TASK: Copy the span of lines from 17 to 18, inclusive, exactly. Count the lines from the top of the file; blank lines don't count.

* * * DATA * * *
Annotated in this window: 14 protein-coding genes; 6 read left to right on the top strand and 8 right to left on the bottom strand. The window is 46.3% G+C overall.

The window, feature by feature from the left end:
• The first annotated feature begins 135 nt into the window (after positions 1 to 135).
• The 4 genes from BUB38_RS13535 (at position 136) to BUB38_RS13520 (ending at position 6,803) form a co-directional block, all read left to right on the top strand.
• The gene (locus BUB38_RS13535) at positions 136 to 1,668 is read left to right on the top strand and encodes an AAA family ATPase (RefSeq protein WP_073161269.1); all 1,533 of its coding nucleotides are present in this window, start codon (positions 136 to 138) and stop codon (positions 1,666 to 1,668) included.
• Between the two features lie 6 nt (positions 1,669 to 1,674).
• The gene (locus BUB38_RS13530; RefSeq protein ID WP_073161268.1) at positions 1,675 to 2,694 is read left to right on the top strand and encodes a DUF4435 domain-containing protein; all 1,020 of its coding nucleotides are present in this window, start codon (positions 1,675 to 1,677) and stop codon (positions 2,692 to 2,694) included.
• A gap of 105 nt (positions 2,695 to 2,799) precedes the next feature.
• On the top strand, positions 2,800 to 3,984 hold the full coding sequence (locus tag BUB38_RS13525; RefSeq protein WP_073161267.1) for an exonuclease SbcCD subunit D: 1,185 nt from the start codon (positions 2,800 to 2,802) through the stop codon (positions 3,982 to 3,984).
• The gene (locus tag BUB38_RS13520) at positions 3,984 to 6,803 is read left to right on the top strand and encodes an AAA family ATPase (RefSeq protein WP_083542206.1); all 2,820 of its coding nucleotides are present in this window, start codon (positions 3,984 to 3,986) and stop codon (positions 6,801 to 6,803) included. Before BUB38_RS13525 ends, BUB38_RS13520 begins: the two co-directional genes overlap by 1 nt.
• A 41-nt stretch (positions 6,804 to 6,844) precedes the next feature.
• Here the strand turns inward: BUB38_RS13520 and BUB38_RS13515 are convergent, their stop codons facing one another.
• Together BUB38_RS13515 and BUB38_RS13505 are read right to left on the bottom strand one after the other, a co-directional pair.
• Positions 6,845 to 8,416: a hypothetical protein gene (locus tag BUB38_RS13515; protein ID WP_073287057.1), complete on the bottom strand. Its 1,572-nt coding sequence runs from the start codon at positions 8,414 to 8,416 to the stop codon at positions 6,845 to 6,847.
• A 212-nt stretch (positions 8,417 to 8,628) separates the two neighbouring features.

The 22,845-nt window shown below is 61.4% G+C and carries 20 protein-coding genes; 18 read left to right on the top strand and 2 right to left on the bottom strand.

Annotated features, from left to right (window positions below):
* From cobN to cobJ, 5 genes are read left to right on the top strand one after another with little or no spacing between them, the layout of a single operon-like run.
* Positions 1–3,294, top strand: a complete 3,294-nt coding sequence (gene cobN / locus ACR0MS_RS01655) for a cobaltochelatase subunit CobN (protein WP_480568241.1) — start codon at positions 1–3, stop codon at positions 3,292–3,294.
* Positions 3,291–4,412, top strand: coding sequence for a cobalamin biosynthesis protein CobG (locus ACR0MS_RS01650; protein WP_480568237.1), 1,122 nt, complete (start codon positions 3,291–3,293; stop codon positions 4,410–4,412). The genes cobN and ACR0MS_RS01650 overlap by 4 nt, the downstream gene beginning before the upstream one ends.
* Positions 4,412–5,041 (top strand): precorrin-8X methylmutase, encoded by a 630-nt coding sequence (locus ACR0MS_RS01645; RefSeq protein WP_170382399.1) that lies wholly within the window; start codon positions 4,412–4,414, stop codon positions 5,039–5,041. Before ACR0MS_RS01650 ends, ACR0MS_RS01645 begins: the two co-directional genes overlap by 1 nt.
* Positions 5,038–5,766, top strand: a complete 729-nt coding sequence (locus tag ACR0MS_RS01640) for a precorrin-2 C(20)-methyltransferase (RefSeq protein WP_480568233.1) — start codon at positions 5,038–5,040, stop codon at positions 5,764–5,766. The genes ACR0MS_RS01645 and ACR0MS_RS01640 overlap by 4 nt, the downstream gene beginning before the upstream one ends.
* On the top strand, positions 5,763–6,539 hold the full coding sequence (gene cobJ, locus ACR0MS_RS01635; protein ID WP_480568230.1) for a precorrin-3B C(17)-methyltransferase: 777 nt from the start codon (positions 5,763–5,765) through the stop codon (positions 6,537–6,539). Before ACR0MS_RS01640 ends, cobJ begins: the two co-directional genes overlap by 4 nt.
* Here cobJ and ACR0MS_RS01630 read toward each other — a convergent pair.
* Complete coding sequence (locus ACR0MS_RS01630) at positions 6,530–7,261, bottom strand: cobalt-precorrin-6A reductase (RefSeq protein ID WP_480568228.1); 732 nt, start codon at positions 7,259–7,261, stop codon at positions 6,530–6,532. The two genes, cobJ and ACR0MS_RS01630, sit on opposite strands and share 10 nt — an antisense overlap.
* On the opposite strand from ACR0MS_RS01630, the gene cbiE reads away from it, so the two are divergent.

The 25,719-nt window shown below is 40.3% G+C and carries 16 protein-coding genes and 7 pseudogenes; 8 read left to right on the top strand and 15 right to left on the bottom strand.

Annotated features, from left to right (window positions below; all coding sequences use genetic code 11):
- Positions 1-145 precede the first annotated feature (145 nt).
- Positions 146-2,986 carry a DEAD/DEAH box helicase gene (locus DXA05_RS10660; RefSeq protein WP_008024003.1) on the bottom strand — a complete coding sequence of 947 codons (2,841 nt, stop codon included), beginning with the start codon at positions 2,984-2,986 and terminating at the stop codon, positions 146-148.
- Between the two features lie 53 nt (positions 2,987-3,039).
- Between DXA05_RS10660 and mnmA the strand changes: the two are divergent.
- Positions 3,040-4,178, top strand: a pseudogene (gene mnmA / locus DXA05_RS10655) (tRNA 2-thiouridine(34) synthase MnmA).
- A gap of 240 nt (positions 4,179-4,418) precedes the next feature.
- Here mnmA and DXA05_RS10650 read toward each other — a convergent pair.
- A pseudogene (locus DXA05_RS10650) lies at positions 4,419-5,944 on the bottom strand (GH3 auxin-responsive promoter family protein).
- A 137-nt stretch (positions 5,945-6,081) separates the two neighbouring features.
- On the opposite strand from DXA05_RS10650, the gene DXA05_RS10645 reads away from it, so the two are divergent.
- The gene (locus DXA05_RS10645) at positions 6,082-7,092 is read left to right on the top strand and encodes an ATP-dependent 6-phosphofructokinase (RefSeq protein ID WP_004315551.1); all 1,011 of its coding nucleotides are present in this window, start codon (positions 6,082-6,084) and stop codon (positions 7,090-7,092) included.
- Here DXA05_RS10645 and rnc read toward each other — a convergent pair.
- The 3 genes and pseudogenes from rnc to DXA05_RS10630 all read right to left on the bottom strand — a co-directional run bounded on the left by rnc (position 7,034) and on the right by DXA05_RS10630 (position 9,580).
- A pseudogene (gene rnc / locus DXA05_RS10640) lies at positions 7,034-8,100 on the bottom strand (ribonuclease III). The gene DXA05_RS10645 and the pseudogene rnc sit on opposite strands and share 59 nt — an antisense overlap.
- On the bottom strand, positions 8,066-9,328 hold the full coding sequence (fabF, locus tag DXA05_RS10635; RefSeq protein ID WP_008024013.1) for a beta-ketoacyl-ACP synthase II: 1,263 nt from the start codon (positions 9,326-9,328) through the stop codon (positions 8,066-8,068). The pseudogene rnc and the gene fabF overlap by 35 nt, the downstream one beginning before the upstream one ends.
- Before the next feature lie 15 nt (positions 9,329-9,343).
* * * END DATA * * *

Annotated features, from left to right (window positions below):
* From cobN to cobJ, 5 genes are read left to right on the top strand one after another with little or no spacing between them, the layout of a single operon-like run.